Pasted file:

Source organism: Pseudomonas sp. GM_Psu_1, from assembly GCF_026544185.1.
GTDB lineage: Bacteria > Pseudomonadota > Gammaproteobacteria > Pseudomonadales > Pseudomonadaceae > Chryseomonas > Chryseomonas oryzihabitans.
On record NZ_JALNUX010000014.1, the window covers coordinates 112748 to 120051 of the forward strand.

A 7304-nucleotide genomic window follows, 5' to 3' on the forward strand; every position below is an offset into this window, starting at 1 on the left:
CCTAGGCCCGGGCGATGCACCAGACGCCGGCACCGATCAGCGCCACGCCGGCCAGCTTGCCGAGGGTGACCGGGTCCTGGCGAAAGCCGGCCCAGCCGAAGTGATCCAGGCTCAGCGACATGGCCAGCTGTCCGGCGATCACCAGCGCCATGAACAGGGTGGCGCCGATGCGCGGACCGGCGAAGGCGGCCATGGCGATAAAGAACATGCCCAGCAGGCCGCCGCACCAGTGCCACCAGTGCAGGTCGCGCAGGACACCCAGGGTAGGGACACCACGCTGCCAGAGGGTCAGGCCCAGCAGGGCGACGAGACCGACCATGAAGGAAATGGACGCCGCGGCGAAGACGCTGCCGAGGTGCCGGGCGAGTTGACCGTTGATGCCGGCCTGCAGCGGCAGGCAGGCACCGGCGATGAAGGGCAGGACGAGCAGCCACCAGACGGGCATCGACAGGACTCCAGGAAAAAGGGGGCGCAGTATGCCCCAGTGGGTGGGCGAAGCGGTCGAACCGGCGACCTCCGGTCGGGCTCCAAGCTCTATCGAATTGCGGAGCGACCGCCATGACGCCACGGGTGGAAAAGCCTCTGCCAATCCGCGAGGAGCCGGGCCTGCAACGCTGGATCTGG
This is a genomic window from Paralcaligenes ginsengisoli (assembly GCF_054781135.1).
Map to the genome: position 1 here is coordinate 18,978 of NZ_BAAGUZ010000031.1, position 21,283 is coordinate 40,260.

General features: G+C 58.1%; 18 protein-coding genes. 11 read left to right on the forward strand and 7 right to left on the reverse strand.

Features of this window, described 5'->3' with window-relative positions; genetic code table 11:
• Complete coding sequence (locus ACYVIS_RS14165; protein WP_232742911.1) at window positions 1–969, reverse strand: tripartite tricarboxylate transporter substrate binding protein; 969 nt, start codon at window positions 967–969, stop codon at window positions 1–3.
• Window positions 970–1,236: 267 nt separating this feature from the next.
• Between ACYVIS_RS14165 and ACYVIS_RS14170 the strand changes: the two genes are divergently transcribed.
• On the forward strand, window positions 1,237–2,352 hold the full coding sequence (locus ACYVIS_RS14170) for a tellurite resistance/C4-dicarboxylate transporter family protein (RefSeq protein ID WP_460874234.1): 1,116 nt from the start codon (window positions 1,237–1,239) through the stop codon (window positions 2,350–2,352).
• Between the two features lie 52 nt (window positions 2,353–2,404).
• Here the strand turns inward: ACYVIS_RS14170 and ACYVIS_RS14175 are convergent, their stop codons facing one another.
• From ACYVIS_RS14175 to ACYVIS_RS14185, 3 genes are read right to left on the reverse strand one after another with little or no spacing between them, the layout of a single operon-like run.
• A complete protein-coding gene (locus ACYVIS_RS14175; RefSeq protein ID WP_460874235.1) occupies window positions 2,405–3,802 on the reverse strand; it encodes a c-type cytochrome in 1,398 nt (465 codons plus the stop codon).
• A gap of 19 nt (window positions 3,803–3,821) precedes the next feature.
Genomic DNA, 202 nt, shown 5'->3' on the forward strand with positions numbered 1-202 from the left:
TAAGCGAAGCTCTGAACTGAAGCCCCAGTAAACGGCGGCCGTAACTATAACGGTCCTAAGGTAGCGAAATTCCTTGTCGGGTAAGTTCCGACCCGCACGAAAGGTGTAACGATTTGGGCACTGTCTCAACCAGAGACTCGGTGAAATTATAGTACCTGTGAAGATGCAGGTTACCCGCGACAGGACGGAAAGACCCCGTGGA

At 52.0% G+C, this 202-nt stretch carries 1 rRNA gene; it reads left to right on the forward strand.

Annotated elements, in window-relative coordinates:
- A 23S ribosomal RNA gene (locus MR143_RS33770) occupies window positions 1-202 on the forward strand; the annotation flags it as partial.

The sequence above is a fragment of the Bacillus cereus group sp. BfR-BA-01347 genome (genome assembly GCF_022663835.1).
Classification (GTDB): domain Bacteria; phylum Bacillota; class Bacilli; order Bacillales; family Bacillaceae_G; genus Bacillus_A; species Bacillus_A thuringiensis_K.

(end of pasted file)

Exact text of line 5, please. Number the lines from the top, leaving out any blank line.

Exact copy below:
CCTAGGCCCGGGCGATGCACCAGACGCCGGCACCGATCAGCGCCACGCCGGCCAGCTTGCCGAGGGTGACCGGGTCCTGGCGAAAGCCGGCCCAGCCGAAGTGATCCAGGCTCAGCGACATGGCCAGCTGTCCGGCGATCACCAGCGCCATGAACAGGGTGGCGCCGATGCGCGGACCGGCGAAGGCGGCCATGGCGATAAAGAACATGCCCAGCAGGCCGCCGCACCAGTGCCACCAGTGCAGGTCGCGCAGGACACCCAGGGTAGGGACACCACGCTGCCAGAGGGTCAGGCCCAGCAGGGCGACGAGACCGACCATGAAGGAAATGGACGCCGCGGCGAAGACGCTGCCGAGGTGCCGGGCGAGTTGACCGTTGATGCCGGCCTGCAGCGGCAGGCAGGCACCGGCGATGAAGGGCAGGACGAGCAGCCACCAGACGGGCATCGACAGGACTCCAGGAAAAAGGGGGCGCAGTATGCCCCAGTGGGTGGGCGAAGCGGTCGAACCGGCGACCTCCGGTCGGGCTCCAAGCTCTATCGAATTGCGGAGCGACCGCCATGACGCCACGGGTGGAAAAGCCTCTGCCAATCCGCGAGGAGCCGGGCCTGCAACGCTGGATCTGG